One of the most challenging topics in modern medicine as it is currently structured in the U.S. concerns the insurance industry, specifically in regards to health care. Many recognize that, it’s often not the doctors practicing medicine or, at the very least, we are not the one’s controlling the dispensing of health care. So many recommendations I make to people are not available to them, even if it is the best thing for them. Understandably, some treatment options are unproven, and so shouldn’t be paid for. Cold laser therapy, which I use regularly on my bad ankle as well as providing to patients, hasn’t been around very long, so, naturally, the large scale clinical trials have not yet been performed. Thus, it isn’t going to be a covered service by most insurance plans. That takes years to occur, at least, you would think so. Unfortunately, it generally doesn’t seem to work that way.

Shockwave therapy is a perfect example. This device is a derivative of lithotripsy, a technology used for decades to break up kidney stones. Lithotripsy was covered by many insurances, so shockwave was too, at least initially. But no more: it worked so well, many physicians used it to treat a host of maladies. Apparently too many. So many health care claims were filed that the insurance companies took notice. Shockwave was costing them too much money. The solution was simple: call it experimental! Then they don’t have to pay for it.

What makes someone a good doctor? Definitions will vary. In podiatry, people come in to see me usually because of pain. This is the number one complaint seen by physicians of the lower extremity. Consequently, the ability to relieve their discomfort is critical to being perceived as a good physician. Often that requires time and patience on the part of both the physician and the patient. Those doctors employed by large corporations usually don’t have the time to invest in each patient. Some even have quotas, a certain number of patients they must see per hour, like a worker on an assembly line. An independent doctor is obliged to follow only his own personal guidelines, his own principles.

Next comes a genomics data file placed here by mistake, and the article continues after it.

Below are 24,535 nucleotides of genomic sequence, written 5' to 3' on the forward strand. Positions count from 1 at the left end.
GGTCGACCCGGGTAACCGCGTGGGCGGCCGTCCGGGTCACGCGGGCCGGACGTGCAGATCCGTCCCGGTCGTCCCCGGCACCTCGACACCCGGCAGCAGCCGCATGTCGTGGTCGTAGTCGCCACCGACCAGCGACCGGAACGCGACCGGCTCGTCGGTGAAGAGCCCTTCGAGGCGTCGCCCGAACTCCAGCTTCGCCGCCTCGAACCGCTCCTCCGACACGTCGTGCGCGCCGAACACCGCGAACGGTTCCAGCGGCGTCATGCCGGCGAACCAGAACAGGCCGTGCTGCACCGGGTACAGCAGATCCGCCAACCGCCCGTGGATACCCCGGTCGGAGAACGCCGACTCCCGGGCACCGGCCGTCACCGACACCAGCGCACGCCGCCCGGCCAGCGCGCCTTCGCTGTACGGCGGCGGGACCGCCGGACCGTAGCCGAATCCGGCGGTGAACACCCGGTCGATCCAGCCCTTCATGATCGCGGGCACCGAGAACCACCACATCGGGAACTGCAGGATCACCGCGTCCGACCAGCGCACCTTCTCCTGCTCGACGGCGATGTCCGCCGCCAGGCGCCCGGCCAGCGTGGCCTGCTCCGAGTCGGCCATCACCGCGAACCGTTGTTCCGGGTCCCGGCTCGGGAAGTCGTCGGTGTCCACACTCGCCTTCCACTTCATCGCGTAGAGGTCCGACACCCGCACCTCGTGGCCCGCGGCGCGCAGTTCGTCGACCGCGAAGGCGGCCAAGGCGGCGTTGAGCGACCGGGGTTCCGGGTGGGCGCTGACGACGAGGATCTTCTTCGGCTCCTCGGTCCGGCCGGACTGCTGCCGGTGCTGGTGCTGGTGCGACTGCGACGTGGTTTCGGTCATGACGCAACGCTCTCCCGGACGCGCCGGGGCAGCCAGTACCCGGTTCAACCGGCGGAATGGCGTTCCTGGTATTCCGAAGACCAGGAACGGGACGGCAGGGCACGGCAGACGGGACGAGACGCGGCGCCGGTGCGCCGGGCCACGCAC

On a personal note, I would like to take this opportunity to apologize to all those individuals who have had to wait to be seen. I dislike making people wait, but, at times, it can’t be avoided. I see some serious problems, requiring often some extra time. Any delay in seeing the next patient is often reflective of my proclivity to educate. I have taught at both the college and medical school level. In this case, it is my patients and their families who are learning. Often, that can take extra time. I can admit, on occasion, these efforts will put me behind schedule. Guilty!

Delays are especially frequent when dealing with people with diabetes. They often need detailed, thorough information about how to care for their feet. Education has been shown to be of critical importance to those with diabetes. Learning about foot care will help them avoid some of the severe complications of this disease, amputation being one of the most significant. Thus, if you had to wait at my office, some consolation may be taken from the fact your understanding of the delay may have allowed someone to learn more about their problem. A diabetic may have been learning how to keep their feet, not just working, but literally, keeping them attached to their body. From my perspective, this is a calling: keeping people active and walking. Seems like a pretty important role to me.

Editor’s note: Dr. Conway McLean is a physician practicing foot and ankle medicine in the Upper Peninsula, with a move of his Marquette office to the downtown area. McLean has lectured internationally on wound care and surgery, being double board certified in surgery, and also in wound care. He has a sub-specialty in foot-ankle orthotics. Dr. McLean welcomes questions or comments atdrcmclean@outlook.com.